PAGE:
This latest book by Swedish Nobel Prize winner Selma Lagerlof is the of the transcending power of an alchemy which turned to fine gold that before the world was dross--the alchemy of a father's love. Translated by Velma Swanston Howard.
he road, all the way to Doveness, was so wretched it could hardly be called a road, and of course Eric had to drive very carefully, since he had the unchristened child to convey.
Jan had himself brought the child from the house and turned it over to the godmother, and had seen them set out. No one knew better than he into what good hands it was being intrusted. And he also knew that Eric of Falla was just as confident at handling the reins as at everything else. As for Eric's wife--why she had borne and reared seven children; therefore he should not have felt the least bit uneasy.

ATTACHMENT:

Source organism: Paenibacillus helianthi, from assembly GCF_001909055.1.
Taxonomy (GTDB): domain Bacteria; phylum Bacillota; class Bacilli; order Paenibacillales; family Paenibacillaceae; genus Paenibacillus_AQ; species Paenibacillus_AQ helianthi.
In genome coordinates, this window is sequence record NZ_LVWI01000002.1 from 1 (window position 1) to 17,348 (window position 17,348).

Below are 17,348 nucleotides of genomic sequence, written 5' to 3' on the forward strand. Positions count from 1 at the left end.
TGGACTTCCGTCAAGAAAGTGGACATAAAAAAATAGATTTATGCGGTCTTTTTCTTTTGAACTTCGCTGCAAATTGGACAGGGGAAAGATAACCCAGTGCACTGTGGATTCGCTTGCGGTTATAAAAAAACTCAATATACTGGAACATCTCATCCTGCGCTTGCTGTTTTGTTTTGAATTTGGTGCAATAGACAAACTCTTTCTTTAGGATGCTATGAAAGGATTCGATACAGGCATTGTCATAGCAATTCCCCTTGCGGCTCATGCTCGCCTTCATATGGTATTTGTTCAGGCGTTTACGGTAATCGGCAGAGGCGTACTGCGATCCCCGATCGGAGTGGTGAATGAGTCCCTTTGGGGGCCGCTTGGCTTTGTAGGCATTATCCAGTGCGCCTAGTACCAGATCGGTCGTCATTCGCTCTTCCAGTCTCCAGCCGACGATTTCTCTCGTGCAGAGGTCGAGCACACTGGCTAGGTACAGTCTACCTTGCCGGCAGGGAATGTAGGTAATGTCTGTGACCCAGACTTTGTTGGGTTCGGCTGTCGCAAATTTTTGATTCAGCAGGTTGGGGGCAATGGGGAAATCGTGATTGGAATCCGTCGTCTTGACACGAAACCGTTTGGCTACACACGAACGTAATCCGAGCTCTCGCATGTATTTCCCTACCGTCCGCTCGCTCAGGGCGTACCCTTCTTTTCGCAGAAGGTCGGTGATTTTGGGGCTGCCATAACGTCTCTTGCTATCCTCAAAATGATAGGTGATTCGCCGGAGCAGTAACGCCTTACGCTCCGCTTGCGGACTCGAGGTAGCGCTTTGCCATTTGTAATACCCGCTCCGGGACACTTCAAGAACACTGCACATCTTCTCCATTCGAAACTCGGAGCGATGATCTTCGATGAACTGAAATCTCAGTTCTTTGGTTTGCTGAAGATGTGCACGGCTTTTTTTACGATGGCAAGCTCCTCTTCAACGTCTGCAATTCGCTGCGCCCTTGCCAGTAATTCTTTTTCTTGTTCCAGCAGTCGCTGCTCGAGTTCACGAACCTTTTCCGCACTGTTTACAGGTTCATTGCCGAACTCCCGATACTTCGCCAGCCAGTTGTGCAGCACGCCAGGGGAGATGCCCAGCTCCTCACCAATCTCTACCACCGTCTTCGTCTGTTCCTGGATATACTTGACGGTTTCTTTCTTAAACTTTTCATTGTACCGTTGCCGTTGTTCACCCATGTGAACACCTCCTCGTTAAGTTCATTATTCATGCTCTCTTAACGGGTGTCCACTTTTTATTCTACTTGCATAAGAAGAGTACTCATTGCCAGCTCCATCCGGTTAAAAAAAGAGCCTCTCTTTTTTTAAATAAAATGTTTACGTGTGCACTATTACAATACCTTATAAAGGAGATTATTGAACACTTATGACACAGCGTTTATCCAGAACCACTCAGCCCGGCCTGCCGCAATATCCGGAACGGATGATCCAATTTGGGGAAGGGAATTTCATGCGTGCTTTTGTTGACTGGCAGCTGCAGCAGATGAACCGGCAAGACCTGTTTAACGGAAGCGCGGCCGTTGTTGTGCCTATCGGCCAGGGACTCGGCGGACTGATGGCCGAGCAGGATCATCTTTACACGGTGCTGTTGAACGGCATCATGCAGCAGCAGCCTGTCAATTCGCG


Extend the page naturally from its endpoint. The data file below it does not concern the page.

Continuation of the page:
Once they were well on their way and Jan had again gone back to his digging, a terrible sense of fear came over him. What if Eric's horse should shy? What if the parson should drop the child? What if the mistress of Falla should wrap too many shawls around the little girl, so she'd be smothered when they arrived with her at the parsonage?
He argued with himself that it was wrong in him to borrow trouble, when his child had